Unending 3s and midrange firepower: The Celtics might have perfected the modern NBA offense

BOSTON — Twenty years after the Seven-Seconds-or-Less Phoenix Suns shook up the NBA with an offense the likes of which the league had never seen or tried to defend before, the Boston Celtics have taken things to the next level.

Behold the perfect modern NBA offense, matching 3-point volume and efficacy with ruthlessly efficient midrange shooting, with the occasional drives, dives and triples from the best forward tandem in the league in Jayson Tatum and Jaylen Brown crushing opponents’ will.

The Celtics did the same thing to the Dallas Mavericks in Game 1 of the NBA Finals on Thursday that they’ve done to opposing defenses all season. They stretched the Mavs to the breaking point, then broke them behind a barrage of first-half 3s and a sensational return to action from Kristaps Porziņģis. Even after Dallas cut a 29-point first-half deficit to 8 midway through the third quarter, Boston had plenty left in the tank to stretch its lead right back to 20 and put away Game 1, 107-89.

Like a great boxer, Boston just bludgeons you with punches from all angles and speeds. Thursday, it was Porziņģis — in his first action since straining his calf in Game 1 of the first round against the Miami Heat in April — who set the tone off the bench. Dallas threw everyone it could at the 7-foot-2 big man: Luka Dončić, Derrick Jones, Jaden Hardy, rookie Dereck Lively II. No one slowed him, much less stopped him; Porziņģis made 7 of 9 shots and scored 18 of his 20 points in the first half, raining jumpers from the elbows and nail. The Cs made 16 of 42 from deep, including three quick ones to end the third quarter and put the Mavericks right back in their place after getting within 72-64.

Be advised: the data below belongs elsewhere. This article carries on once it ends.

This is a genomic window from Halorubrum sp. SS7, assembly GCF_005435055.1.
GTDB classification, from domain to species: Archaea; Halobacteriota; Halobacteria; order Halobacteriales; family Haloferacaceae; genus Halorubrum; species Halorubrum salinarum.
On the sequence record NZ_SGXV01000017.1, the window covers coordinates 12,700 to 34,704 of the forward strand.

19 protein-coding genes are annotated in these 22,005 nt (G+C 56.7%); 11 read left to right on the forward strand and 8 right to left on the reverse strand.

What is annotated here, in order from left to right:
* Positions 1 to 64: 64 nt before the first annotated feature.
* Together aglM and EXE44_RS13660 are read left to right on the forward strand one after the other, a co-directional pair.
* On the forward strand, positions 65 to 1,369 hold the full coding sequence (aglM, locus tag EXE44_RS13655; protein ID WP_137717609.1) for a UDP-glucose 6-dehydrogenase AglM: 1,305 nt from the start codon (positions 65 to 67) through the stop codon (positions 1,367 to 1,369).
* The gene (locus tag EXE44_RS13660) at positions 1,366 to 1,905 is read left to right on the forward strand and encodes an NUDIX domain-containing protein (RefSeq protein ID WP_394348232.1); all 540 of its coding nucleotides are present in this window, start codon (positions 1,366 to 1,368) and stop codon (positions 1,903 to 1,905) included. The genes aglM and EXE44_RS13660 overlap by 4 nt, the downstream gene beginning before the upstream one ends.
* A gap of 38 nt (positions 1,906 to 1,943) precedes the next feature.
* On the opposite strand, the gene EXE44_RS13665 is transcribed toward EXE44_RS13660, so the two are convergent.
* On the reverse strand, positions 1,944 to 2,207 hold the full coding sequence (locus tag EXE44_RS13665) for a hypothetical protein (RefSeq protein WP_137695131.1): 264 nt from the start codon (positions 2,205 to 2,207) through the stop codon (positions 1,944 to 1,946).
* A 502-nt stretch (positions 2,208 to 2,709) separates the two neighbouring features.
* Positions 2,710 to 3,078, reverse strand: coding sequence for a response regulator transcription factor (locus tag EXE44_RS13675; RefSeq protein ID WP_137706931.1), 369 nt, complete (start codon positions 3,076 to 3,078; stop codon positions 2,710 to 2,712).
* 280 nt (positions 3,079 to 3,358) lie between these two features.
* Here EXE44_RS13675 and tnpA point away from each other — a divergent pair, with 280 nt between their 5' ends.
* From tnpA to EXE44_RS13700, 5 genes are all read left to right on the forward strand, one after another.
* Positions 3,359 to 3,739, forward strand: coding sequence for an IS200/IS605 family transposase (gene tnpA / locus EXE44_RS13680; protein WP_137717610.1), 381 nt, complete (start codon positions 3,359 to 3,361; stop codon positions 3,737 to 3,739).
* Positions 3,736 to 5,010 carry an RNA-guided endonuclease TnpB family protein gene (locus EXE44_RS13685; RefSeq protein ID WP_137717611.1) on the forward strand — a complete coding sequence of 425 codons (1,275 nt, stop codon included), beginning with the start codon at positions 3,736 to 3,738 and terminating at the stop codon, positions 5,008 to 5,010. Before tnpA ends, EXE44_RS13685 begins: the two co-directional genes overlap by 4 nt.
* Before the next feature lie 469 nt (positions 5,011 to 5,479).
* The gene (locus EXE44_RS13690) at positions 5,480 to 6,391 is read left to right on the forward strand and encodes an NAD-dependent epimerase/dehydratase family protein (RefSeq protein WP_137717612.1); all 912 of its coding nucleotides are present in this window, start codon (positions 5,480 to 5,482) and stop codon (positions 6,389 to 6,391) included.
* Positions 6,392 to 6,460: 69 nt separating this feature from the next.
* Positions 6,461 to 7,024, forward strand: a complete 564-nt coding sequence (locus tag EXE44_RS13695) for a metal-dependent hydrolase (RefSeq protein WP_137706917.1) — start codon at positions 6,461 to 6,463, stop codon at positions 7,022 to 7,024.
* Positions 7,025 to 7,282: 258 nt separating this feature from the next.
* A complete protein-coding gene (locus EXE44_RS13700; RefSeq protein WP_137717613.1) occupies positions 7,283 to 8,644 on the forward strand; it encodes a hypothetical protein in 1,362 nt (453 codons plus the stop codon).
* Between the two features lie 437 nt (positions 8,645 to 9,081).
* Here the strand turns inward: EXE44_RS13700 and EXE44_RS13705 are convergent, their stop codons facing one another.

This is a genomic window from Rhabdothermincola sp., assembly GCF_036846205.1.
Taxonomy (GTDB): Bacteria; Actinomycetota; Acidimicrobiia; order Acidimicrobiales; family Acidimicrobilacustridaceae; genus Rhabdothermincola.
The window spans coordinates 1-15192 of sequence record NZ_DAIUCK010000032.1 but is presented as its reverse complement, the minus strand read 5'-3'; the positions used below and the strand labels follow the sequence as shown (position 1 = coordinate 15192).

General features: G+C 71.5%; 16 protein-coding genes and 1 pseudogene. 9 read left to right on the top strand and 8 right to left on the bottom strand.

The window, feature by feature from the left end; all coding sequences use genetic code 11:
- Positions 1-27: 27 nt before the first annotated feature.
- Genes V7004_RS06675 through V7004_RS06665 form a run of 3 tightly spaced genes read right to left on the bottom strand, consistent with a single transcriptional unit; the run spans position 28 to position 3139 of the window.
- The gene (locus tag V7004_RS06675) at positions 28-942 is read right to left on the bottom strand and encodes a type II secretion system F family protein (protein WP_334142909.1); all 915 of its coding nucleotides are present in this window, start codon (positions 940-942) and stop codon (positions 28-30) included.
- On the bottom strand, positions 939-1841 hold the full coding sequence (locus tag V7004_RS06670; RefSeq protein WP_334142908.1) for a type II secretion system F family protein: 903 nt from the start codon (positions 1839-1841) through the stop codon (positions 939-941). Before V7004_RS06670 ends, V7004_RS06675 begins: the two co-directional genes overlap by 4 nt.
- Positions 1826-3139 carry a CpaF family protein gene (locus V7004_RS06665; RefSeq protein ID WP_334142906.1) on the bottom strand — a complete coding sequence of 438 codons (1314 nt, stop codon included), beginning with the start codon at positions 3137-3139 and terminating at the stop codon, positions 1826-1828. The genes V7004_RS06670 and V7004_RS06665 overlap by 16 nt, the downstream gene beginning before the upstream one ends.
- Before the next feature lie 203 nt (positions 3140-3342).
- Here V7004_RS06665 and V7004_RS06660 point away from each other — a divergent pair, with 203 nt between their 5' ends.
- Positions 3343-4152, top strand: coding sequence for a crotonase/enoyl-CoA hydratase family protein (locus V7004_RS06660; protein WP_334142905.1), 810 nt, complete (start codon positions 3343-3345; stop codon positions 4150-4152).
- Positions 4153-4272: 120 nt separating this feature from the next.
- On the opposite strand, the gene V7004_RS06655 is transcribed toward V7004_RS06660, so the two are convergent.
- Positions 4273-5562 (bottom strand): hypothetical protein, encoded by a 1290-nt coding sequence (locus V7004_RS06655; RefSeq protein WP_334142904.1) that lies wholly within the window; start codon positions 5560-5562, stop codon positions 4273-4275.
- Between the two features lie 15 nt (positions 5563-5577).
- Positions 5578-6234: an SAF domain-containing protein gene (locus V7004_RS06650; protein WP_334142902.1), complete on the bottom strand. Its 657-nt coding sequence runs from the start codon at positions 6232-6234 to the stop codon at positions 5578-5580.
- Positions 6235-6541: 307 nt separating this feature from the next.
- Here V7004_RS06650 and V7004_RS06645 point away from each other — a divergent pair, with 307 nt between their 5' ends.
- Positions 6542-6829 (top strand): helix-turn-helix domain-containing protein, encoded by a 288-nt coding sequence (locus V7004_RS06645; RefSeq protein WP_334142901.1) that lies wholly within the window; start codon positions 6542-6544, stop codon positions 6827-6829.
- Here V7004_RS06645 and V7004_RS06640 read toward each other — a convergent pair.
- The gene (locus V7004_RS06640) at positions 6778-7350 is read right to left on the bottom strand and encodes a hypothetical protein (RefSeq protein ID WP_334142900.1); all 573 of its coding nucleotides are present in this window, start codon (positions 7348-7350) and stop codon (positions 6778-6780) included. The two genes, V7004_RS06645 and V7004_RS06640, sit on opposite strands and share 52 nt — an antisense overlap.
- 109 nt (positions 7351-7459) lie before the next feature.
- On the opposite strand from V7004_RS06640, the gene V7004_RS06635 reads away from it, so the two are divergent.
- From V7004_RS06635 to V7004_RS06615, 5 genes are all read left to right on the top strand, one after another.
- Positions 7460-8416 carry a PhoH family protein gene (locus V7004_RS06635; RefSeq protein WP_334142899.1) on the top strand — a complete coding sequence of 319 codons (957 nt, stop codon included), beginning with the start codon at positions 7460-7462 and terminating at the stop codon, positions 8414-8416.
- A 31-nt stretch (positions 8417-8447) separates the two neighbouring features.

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At the same time, Brown was turning the game back in Boston’s favor as well by drawing Lively’s fourth and fifth personal fouls within a minute, forcing Dallas to bench its big man, who defends best in space.

“When a team goes on a run, you got to manage it, you got to stay composed, and you got to keep playing basketball,” Brown said of that end-of-quarter stretch. “It’s almost like you just have short-term memory a little bit, like the team’s not even on a run. You got to play smart basketball and make great plays to get us on a (run), get our flow back, and I think in that third quarter, I got to the free-throw line. I think that helped us get going. Then we made some kick-outs to the corner. Al (Horford) got a 3. We was able to get some good offense going.”

Brown finished with 22 points and six rebounds. Tatum was just 6 of 16 from the floor but had 11 rebounds and five assists and made his bones against Dallas as a playmaker, piling up hockey assists all night. Jrue Holiday was a plus-20 in nearly 35 minutes on the floor. The Celtics’ relentless pressure on defenses over 48 minutes this season is why they’re now three games away from the franchise’s 18th NBA title. Pick your poison? It’s all poison when Boston is rolling. And it gets in opponents’ heads.

“We let the crowd get to us, we let the refs get to us, we let them making shots get to us,” Dallas forward P.J. Washington said.

This series isn’t over. Dallas almost always does its best work after a bad Game 1 in a seven-game series. But the Mavericks’ dilemma, again, is that what they’ve become great at defensively this season is what Boston is not dependent upon: scoring in the paint.

Dallas has been an outstanding defense since acquiring Daniel Gafford from the Washington Wizards and Washington from the Charlotte Hornets. Gafford and Lively shut down the lane. The Celtics were good this season at scoring in the paint, finishing tied for eighth in the league with the Milwaukee Bucks in paint points per game (43.7). But that’s not what Boston counts on to take out teams.